The AES, Rev Wayne Matheson, reported on a number of functional updates which were agreed by the Council:
- It was decided to refer a proposal that presbyteries may now nominate up to two people for Assembly Moderator-designate be included in the wider work being done around the position of Moderator.
- It was noted that the Nominating Committee is required to act fairly and transparently in making recommendations for appointments, and that to recommend one of its own members for appointment (as has happened) gives a perception of bias or favouritism. Therefore, the following supplementary provision has been enacted:
That the supplementary provisions for the Nominating Committee, pursuant to Book of Order chapter 14.4(2) be amended by the insertion of a new clause 12, as follows, and renumber the following clauses accordingly:
“No member of the Nominating Committee may be nominated to serve on any other national committee, work group, or other Church bodies, or as a representative to other organisations.”
Other matters in progress, including the work of the Discipline Process Review Group and the appointing of the Cross-cultural Work Group were advancing positively.
Wayne reported that he had visited the congregation of St Margaret’s Church Bishopdale, Christchurch following the church being destroyed by arson. A person has been charged. He praised the Church’s insurers for being proactive in arranging business-in-interruption insurance for parishes.
The AES voiced his concern about poor employment practices within the wider church, such as inadequate employment contracts. He reported he was encouraging presbyteries to be proactive in vetting employment contracts for parishes.
Wayne referred to serious concerns that the partner churches had with Inter Church Hospital Chaplaincy (ICHC), particularly around the dis-establishment of local service provider committees and significant changes to chaplaincy staffing without consultation, and indicated that the Presbyterian, Anglican and Methodist Churches would act jointly to meet with the ICHC.
Wayne also advised that our communications team had undertaken a survey and that the job description for his 2IC still needed some HR input before he brings it to Council teleconference or day meeting for approval.
The Leadership Sub-committee report was one of the highlights of this Council meeting. Knox Centre for Ministry and Leadership (KCML) principal, the Rev Dr Steve Taylor was welcomed to the meeting. Steve made a presentation on the KCML strategic plan. He outlined the key factors KCML believed it needed to concentrate on, and the consultation process engaged in so far. He noted that we live in a changing world, that the Church is changing and that KCML also needs to foster adaptability to change.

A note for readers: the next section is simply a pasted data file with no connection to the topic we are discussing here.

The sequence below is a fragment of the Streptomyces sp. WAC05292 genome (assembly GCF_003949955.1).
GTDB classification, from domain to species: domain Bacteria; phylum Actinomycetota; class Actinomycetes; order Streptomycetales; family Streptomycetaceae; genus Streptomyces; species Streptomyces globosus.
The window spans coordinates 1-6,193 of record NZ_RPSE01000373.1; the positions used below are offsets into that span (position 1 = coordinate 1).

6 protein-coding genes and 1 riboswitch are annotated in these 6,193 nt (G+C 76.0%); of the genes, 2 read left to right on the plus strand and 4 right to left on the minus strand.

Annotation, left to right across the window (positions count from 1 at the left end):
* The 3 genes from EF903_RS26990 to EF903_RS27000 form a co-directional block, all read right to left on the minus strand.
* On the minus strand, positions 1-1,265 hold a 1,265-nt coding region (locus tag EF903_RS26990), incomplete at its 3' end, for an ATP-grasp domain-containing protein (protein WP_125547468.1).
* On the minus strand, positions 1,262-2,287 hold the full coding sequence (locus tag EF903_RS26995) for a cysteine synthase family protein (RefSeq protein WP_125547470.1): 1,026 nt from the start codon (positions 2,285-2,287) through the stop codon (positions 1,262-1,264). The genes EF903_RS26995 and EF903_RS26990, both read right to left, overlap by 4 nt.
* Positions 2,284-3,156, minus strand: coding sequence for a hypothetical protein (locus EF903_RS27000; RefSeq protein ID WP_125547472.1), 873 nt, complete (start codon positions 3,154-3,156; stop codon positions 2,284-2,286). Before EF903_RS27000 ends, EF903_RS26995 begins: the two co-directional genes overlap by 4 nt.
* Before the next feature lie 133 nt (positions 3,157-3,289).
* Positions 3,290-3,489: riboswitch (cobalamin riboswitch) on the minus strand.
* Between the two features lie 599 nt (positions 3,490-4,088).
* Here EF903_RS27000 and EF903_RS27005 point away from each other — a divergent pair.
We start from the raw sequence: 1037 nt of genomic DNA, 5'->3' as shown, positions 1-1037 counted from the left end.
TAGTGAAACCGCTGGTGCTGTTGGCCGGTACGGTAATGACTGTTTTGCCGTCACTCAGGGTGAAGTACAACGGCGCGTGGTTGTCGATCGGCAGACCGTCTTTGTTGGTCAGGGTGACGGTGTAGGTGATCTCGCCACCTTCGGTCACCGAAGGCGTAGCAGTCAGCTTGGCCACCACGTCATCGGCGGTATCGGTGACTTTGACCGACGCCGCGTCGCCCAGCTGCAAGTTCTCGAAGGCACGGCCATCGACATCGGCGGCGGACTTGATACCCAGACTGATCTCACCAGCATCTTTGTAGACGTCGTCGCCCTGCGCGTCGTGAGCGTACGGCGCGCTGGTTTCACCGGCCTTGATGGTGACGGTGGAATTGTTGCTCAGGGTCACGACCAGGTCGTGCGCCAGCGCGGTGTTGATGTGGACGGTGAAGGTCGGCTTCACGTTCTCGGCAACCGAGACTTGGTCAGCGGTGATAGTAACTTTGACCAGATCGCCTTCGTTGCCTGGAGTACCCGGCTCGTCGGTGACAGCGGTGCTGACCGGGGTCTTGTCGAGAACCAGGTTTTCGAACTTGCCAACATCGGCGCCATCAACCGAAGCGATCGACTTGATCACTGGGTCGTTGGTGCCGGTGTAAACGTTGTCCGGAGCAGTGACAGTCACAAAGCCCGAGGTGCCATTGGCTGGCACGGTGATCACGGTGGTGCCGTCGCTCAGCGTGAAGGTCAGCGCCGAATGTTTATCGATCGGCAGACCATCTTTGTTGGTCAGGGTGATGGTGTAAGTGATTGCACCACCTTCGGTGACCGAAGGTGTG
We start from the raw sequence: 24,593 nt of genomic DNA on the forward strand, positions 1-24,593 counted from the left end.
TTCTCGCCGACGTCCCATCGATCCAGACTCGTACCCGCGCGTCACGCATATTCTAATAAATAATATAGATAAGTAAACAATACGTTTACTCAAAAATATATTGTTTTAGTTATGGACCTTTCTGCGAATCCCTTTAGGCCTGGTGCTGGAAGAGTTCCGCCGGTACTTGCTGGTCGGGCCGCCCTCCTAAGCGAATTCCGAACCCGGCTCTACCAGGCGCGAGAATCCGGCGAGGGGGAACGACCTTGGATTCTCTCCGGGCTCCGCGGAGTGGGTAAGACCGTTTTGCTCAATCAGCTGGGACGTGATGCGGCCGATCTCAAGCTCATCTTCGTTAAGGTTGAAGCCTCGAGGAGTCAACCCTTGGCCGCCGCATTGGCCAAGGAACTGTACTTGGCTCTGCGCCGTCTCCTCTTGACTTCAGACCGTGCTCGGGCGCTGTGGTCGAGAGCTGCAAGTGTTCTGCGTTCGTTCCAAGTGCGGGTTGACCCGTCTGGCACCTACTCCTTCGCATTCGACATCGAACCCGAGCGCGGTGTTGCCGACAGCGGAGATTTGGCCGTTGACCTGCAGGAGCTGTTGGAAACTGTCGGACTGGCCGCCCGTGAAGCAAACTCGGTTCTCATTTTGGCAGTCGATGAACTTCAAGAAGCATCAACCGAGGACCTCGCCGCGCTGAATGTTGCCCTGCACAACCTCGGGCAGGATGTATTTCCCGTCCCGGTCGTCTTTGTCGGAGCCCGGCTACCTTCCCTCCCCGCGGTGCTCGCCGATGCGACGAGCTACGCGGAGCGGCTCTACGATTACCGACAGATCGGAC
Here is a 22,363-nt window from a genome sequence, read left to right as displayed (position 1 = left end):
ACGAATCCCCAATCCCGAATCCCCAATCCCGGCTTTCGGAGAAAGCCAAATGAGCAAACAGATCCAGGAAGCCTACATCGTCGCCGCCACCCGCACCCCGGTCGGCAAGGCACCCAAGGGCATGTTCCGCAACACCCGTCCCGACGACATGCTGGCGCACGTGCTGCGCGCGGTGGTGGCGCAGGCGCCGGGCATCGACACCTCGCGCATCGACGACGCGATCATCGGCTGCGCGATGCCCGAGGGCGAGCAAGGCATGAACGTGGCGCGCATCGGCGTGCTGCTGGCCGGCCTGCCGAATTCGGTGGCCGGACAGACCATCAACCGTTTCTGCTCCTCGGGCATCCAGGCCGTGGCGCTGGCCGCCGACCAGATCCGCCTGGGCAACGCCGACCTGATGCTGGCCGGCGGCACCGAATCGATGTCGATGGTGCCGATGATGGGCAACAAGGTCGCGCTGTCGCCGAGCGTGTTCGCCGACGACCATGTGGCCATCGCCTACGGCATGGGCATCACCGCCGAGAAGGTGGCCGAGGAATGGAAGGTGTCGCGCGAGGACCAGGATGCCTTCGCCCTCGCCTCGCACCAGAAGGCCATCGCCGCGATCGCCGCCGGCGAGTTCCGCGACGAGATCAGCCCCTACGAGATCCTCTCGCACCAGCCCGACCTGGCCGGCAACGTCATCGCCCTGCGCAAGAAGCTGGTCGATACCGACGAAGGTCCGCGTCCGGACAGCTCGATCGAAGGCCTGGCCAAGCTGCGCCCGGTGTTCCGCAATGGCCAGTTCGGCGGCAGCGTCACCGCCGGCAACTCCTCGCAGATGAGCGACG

Steve explained the five core areas of KCML’s strategic focus, and elaborated on presbytery partnerships, new mission seedlings, a national learning diploma, post-graduate mission and ministry practice. He indicated that KCML aimed to provide Presbyterian-centred, life-long learning. It was recognised that the specific cultural contexts of Te Aka Puaho, Pacific Island and Asian congregations would be included within the strategic planning. The plan identified training for lay people as particularly important for the future of Presbyterianism. There was discussion about how the Council could best resource, within the Church’s strategic goals, support of KCML’s programmes. The Council enthusiastically endorsed the KCML strategic plan and agreed that KCML would work with the Leadership Sub-committee, Resource Sub-committee and others to investigate options for funding and implementing its strategic plan.
Council endorsed a proposal from Rev Diane Gilliam-Weeks, convener of the Leadership Sub-committee, that LSC, Press Go and KCML appoint a task group to work strategically together to develop and have oversight of local learning entities for innovative training outside traditional congregation contexts. This would provide the ability to oversee the range of partnerships and ensure the learnings/benefits from these local learning entities are effectively communicated to the rest of the Church for the benefit of God’s mission.
Council also approved the LSC’s recommendation to change a supplementary provision removing any sense of injustice that may arise in the National Assessment process from differences in timing of presbytery assessments.
That Council of Assembly adopts the following change to clause 3.2 of the supplementary provisions for Book of Order chapter 9:
"A candidate is required to have at least two years’ commitment to and involvement with a congregation of the Presbyterian Church of Aotearoa New Zealand (or a Co- operative Venture congregation in which Presbyterians are a partner) as at the time of their application to the Presbytery National Assessment Weekend."
Diane reported that the Local Ordained Ministry review task group had identified limitations to the opportunities for training as a local ordained minister (LOM), and suggested that provision be made for greater flexibility in opportunities to train LOMs for ordination to positions other than parish ministry e.g. chaplaincies, new mission initiatives. The following were agreed: